• Azure networking to isolate legacy workloads (IaaS)
  • Azure virtual network Gateway to provide point to site connectivity
  • Serverless components to serve as a proxy between the IaaS legacy database and the PaaS layer (Serverless)
  • Azure logic apps to provide serverless integration that is accessible to non-developers (Serveless)
  • Microsoft Cognitive Services to detect language and translation in real time
  • Azure Resource Manager templates to automate the provisioning and inflation of a full environment

Solution flow

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The Lab component

This solution will install and configure all of the components required to build the end to end Personalisation scenario. The Lab attendees just need to apply a few configuration changes and wire everything together in a Logic App.

Preparing for the solution

For this Lab you will require:

How to install the solution

1. Provisioning the components: Select Deploy to Azure to deploy to your Azure instance that you are currently logged in to.

Select or create a Resource Group to deploy to and the only parameter you need to change is the Deployment Name - give it any name of 12 characters or less as it will be used to generate a hash to ensure your site names are unique. Make a note of the Deployment Name and Resource Group you have deployed to as we will need them again.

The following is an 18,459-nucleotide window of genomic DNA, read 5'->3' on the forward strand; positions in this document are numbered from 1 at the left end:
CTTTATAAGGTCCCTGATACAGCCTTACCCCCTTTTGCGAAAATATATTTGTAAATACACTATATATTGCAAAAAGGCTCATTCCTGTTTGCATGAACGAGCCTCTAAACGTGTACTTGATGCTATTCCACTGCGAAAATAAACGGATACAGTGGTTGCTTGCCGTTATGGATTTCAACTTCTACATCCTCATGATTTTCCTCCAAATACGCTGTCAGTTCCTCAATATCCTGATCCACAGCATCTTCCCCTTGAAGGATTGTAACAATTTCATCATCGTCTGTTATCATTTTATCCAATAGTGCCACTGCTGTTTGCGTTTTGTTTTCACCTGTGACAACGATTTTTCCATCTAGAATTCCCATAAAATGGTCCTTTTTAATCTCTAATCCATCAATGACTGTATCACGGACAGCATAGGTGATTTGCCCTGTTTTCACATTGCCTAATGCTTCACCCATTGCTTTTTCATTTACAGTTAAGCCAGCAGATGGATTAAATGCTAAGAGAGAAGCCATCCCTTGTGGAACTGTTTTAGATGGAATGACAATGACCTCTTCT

Note, you can always get the parameters for a deployment by clicking on Resource Groups --> [Resource Group] --> Deployments --> [Deployment] - here you can see status and parameters.

This will take roughly 30 minutes as this will provision:

  • Two VNETs
  • A virtual network Gateway
  • An Ubuntu VM and place in inside the VNET isolated with NSGs
  • A Bot Service chat bot running on App Services
  • An App Service Web app (eCommerce site) and deploy a Java shopping experience on it
  • An App Service serverless function as part of a App Service plan so that it can be connected to the virtual network Gateway
  • Storage accounts to house the VM VHD, the Function logging and the App Service logging

2. Now we will deploy the Serverless proxy code and the Bot Service code - Select Deploy to Azure

Make sure you have the same Deployment Name as for the first deploy and ensure you deploy to the same resource group, see image below: